Winter ain't done with yet

Craig Brokensha
Swellnet Analysis

Year after year it seems the seasons are shifting later and later. Whether that's just our long-term memory tricking us or something greater at play, we still see the seasons' end noted by the beginning/end of months. That being winter ending at the end of August and summer at the end of February.

Many cultures actually use the equinox or solstice to mark the end of one season and the beginning of the next. The equinox is when there is an equal amount day and night, while the the shortest and longest days of the years are called the winter and summer solstice respectively. These events usually fall between 20 to 23 days after the official ending of each season, with this year's spring equinox falling on the 22nd of September.

There is also a lag in the atmosphere from when we receive the least solar energy and experience our coldest weather, and similarly through summer regarding hot weather. This lag is even greater in the ocean, with warm water from summer lingering long into autumn and early winter, and vice versa.

So while winter officially finishes today, we've got the strongest cold outbreak of the year for the south-east of the country forecast for next week.

A very strong and pronounced node of the Long Wave Trough is expected to develop in the Bight and move slowly across the south-east corner of the country early next week, bringing with it cold weather, large swells and considerable snow dumps.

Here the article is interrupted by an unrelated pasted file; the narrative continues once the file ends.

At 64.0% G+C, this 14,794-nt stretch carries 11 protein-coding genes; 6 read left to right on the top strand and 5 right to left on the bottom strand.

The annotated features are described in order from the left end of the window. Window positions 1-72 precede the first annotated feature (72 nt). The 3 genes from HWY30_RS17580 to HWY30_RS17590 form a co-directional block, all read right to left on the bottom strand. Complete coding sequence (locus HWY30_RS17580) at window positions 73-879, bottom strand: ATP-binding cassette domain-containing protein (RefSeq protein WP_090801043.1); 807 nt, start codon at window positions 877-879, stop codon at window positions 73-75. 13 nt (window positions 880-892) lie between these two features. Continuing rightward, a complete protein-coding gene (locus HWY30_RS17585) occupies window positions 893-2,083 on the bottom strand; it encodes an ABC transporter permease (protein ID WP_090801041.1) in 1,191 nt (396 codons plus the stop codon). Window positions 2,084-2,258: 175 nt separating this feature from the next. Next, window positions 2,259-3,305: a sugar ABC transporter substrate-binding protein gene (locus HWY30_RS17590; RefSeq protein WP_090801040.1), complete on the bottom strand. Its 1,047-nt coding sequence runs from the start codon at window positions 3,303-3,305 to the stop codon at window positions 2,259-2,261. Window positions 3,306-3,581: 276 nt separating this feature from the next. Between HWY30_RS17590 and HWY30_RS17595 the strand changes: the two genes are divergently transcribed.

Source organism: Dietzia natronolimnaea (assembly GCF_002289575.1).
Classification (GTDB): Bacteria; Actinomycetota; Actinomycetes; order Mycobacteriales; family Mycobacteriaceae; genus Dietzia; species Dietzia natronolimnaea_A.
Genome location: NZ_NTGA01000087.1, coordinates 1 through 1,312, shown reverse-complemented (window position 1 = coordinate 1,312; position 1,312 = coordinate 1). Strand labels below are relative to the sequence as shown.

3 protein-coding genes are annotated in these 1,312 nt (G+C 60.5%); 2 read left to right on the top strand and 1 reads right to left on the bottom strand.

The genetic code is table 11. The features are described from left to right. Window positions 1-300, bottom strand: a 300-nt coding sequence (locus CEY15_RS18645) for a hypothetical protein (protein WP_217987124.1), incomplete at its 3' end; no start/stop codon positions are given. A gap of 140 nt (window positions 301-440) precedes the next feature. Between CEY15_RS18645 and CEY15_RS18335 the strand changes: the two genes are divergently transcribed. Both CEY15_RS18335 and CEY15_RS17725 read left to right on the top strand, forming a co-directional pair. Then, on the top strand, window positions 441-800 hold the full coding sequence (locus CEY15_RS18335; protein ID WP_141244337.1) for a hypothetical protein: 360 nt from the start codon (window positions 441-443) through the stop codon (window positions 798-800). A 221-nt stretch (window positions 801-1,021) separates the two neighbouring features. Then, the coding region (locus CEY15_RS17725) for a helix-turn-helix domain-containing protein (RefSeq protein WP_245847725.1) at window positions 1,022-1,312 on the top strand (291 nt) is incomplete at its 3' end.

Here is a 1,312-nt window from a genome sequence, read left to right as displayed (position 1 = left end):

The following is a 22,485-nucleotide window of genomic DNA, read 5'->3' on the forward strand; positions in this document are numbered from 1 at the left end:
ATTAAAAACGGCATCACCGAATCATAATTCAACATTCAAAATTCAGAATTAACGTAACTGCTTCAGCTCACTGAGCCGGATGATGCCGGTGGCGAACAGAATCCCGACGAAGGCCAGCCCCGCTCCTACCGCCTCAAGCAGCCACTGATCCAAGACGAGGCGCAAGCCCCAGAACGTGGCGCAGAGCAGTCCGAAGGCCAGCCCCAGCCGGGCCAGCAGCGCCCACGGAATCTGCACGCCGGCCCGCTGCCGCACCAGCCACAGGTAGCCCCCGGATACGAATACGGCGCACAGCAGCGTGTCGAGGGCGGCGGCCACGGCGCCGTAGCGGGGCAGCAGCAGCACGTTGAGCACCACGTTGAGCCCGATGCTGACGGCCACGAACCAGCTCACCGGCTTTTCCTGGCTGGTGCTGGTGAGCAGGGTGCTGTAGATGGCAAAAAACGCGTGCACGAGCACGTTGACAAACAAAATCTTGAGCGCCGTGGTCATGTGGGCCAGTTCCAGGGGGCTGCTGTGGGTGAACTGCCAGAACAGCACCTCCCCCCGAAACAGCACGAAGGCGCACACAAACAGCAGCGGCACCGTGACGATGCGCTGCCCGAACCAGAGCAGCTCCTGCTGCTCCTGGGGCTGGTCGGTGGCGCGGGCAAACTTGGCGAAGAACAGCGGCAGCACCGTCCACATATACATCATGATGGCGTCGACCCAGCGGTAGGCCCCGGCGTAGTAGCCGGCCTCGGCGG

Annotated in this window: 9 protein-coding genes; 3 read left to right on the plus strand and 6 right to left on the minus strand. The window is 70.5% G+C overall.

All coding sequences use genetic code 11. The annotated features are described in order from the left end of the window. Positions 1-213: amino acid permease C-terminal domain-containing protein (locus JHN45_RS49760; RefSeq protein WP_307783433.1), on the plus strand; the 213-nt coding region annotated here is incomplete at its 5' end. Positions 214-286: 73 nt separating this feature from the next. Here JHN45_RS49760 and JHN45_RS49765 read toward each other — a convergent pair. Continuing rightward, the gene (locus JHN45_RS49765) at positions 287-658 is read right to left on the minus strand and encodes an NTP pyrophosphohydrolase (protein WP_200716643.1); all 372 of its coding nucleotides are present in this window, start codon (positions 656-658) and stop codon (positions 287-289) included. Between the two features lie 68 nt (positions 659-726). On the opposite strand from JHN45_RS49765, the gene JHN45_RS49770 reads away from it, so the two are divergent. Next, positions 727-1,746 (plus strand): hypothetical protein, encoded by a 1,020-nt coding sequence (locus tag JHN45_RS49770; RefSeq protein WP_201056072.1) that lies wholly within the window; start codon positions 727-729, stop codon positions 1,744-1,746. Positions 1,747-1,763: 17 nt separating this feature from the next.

The node is expected to stall in the region for three or so days before pushing further east across New Zealand.

Currently the models have the node strongest when over Tasmania which will see a flurry of vigorous cold fronts projected up just to its west, initially into Southern Australian, and then Victoria.

Large stormy surf is expected to develop across the Southern Australian coastline from Sunday but more so into Monday and Tuesday with waves in the 8ft range due across the Victor Harbor region.

The Victorian coast will see the surf building through Monday initially out of the W/SW and likely reaching the 5-6ft range on the Surf Coast into the afternoon.

The angle of the frontal activity will swing more southerly into Tuesday and Wednesday as the LWT moves eastward, directing S/SW gales up into the region.

Larger surf to 6-8ft is expected at this stage on the Surf Coast with strong to gale-force winds from the western quadrant, favouring protected breaks.